Mapping the uncharted territory of social cues

Western Psychology professor Erin Heerey’s research focuses on how we interact with each other face-to-face – from casual encounters with strangers on the street to romantic possibilities on a dating to our own family and friends.

Angie Wiseman // Western NewsWestern Psychology professor Erin Heerey’s research focuses on how we interact with each other face-to-face – from casual encounters with strangers on the street to speed dating. Through a number of studies, she is exploring how people use and exchange social cues and how those cues guide our behaviour.

A smile is a simple form of social interaction. Yet, there are absolutely no two the same, says Erin Heerey.

“If I give you a genuine smile, you’ll give me a genuine smile back. If I give you a polite smile, you’ll give me a polite smile back and we do this in real time which is really fascinating,” said the Western Psychology professor. “But you have to make sense of what people are saying. You have to make sense of how they are saying it – what cues they are using. We learn what those cues look like and, over time, we learn how to interpret those statements.”

Heerey’s research focuses on how we interact with each other face-to-face – from casual encounters with strangers on the street to speed dating. Through a number of studies, she is exploring how people use and exchange social cues and how those cues guide our behaviour. 

Every day, we are inundated with social interaction and a lot of information coming at us at the same time, in multiple domains. But, as we age, we become experts at it.

“If you look at kids who start music when they are 4 or 5, they are experts by the time they are 17 or 18. They have a lot of practice. The same thing happens in social interactions,” she said.

Heerey says a developmental shift happens that’s part of children’s learning about social cues and social behaviours and how to tease and interpret these behaviours. “By the time we get to be in our 40s, we are pretty darn good at this stuff. But it’s a skill that takes a really long time to wire up,” she said.

All you have to do to see this shift taking place is take a trip to a movie theatre on a Friday night and observe young teenagers interacting and teasing each other. Interactions like these, Heerey said, are one of the purest forms of social interaction.

“They will trash talk each other. From the perspective of an outsider, it looks really harsh – even though they are laughing and having a good time,” she said.

Her future research will use data collected from speed dating to measure how individuals change their behaviour over many interactions. This work will begin to map the domain of social interaction space and look at how subtle behavioural changes communicate different social messages.

The study will focus on the development of romantic attractions. With the help of partners in Computer Science and Statistics, she will record participants’ behaviour that will later be coded. This automation will allow for a better look at how cues change when people like someone.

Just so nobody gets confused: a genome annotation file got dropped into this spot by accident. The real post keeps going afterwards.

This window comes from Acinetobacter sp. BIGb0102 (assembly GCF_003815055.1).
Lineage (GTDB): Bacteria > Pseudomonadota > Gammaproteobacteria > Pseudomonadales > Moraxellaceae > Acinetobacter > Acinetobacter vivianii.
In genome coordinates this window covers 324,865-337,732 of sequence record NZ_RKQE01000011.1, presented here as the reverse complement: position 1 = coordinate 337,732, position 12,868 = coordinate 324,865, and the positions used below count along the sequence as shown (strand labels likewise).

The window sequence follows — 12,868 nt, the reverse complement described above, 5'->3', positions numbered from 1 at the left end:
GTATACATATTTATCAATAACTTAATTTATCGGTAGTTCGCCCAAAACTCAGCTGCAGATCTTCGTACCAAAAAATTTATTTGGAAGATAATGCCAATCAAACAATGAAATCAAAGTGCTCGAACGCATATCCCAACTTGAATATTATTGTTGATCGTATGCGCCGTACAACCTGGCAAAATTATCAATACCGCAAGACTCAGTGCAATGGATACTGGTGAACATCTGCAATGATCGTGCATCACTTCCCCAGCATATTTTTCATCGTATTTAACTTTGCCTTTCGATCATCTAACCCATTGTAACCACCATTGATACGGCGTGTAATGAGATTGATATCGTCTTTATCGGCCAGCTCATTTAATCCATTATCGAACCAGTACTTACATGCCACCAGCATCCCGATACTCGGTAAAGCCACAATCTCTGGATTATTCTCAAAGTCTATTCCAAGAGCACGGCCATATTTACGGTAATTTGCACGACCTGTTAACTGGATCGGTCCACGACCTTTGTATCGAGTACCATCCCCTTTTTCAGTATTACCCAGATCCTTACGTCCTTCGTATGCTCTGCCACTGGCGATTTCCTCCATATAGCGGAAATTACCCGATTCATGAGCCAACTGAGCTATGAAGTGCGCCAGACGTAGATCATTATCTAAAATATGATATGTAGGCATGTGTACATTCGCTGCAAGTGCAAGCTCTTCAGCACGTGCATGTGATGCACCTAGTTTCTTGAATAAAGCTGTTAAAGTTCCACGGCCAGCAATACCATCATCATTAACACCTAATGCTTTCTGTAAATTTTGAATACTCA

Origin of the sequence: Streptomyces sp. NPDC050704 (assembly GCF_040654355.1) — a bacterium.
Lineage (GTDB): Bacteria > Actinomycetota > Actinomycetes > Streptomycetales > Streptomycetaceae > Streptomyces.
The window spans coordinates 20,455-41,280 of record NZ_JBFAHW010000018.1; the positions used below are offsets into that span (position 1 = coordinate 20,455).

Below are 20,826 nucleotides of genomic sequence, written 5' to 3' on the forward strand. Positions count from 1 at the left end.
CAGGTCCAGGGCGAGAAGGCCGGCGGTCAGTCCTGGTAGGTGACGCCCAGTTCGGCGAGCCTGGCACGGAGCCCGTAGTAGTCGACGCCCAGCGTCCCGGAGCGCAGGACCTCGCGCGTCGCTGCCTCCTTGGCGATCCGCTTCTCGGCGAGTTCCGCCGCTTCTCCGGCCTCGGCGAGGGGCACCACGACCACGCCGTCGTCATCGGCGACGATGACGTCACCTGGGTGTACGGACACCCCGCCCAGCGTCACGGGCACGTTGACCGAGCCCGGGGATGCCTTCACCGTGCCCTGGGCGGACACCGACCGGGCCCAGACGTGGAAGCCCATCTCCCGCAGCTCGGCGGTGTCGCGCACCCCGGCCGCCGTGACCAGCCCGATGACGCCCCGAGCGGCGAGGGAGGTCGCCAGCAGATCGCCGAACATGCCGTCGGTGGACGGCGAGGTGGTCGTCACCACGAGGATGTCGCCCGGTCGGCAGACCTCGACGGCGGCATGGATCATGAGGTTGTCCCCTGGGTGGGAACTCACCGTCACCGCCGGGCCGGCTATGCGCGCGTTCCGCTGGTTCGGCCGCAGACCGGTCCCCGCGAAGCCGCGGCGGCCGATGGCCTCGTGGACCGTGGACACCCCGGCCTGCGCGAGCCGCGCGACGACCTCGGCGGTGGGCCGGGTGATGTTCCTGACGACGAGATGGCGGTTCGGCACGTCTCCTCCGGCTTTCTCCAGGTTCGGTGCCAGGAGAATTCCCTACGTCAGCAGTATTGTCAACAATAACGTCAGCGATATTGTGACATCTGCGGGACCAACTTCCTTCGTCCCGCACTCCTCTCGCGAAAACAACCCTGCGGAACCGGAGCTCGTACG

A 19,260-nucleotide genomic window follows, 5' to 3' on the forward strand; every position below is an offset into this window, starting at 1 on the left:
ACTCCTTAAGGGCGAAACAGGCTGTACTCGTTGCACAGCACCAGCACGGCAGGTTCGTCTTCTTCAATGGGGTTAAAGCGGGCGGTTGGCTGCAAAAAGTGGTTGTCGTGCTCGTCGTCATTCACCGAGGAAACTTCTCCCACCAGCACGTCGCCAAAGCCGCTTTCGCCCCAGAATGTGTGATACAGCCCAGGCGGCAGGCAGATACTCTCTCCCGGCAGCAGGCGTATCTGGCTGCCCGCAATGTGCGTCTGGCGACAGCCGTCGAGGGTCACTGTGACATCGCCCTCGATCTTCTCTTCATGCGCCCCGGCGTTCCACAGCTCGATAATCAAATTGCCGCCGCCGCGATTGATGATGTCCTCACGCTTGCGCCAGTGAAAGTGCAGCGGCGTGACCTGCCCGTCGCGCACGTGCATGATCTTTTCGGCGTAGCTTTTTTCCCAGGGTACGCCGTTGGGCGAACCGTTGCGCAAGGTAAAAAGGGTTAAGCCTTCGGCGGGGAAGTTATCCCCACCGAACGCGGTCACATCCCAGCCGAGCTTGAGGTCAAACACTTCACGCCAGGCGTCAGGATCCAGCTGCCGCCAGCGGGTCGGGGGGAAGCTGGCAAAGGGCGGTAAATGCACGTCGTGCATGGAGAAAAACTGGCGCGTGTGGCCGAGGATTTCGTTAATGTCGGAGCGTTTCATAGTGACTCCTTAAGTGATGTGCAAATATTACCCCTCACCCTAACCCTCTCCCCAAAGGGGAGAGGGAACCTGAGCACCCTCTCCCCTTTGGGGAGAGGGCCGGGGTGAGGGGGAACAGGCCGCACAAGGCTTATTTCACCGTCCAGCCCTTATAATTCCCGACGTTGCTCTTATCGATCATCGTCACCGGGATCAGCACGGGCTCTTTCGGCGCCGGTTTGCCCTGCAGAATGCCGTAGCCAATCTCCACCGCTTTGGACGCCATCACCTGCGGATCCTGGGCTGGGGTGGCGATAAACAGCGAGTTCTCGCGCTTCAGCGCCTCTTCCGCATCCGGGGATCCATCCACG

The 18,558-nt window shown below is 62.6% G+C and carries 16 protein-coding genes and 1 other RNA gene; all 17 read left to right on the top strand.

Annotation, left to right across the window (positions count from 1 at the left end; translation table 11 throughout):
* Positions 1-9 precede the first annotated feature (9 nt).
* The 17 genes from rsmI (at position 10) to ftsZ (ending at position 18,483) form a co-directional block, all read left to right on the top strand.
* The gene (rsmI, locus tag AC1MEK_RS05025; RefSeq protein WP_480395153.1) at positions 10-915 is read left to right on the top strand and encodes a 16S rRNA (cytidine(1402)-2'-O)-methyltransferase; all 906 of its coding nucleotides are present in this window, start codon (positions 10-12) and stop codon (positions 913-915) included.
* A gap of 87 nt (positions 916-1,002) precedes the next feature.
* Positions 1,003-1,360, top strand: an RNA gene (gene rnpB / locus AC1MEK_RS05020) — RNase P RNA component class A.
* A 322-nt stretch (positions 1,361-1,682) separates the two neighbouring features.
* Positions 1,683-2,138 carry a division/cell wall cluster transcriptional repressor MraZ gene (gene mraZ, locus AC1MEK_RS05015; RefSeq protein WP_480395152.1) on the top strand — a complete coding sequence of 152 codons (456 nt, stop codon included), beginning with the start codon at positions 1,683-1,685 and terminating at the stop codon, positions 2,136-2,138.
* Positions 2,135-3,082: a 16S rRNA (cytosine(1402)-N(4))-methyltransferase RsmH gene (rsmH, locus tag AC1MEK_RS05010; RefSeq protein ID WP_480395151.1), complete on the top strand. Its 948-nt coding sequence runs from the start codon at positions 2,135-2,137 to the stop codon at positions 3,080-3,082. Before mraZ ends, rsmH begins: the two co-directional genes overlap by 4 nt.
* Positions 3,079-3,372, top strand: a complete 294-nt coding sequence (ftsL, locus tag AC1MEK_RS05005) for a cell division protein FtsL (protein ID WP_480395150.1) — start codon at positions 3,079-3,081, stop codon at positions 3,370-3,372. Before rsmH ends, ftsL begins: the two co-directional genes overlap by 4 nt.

Participants will be asked to fill in a confidential online dating profile and then attend a speed-dating event. “Often, we are looking for certain behaviours, but with the speed-dating study, we don’t know what the landscape looks like. This study has never been done with video recordings,” Heerey said.

While the coding of the footage is time consuming – taking approximately eight hours to code four minutes of video from one participant – it means a more accurate depiction of the behaviours, and one they can review in detail.

“We take the video and look at the first frame and we have a set of behaviours that could possibly happen and sometimes that set grows organically depending on what we see,” she said.

The team then uses a computer program, based on the frame number and who the partner is, linking Partner A’s behaviour with Partner B’s, so a pattern can be developed.

“We can actually develop a time series of behaviour over the course of an interaction that tells us quite a lot about the nature of these behaviours and how they happen,” she said.

Heerey isn’t anticipating a particular outcome for the study since there is still a lack of understanding around how social interactions unfold across multiple partners.

“In order to understand the landscape of social interaction, we need to know to what extent is my behaviour pulled by you, and vice versa, and to what extent is my behaviour consistent across my interactions and to what extent does the particular flavour of who I’m paired with randomly shape that interaction,” she said.

Heerey likens the map of social interaction to the crudeness of a hand-drawn mariner’s map from the 1400s. “Our knowledge is there. It isn’t mapped yet. It doesn’t mean that it can’t be. It’s a difficult thing to map because it’s changing all the time – it’s dynamic and depends on who you interact with,” she said.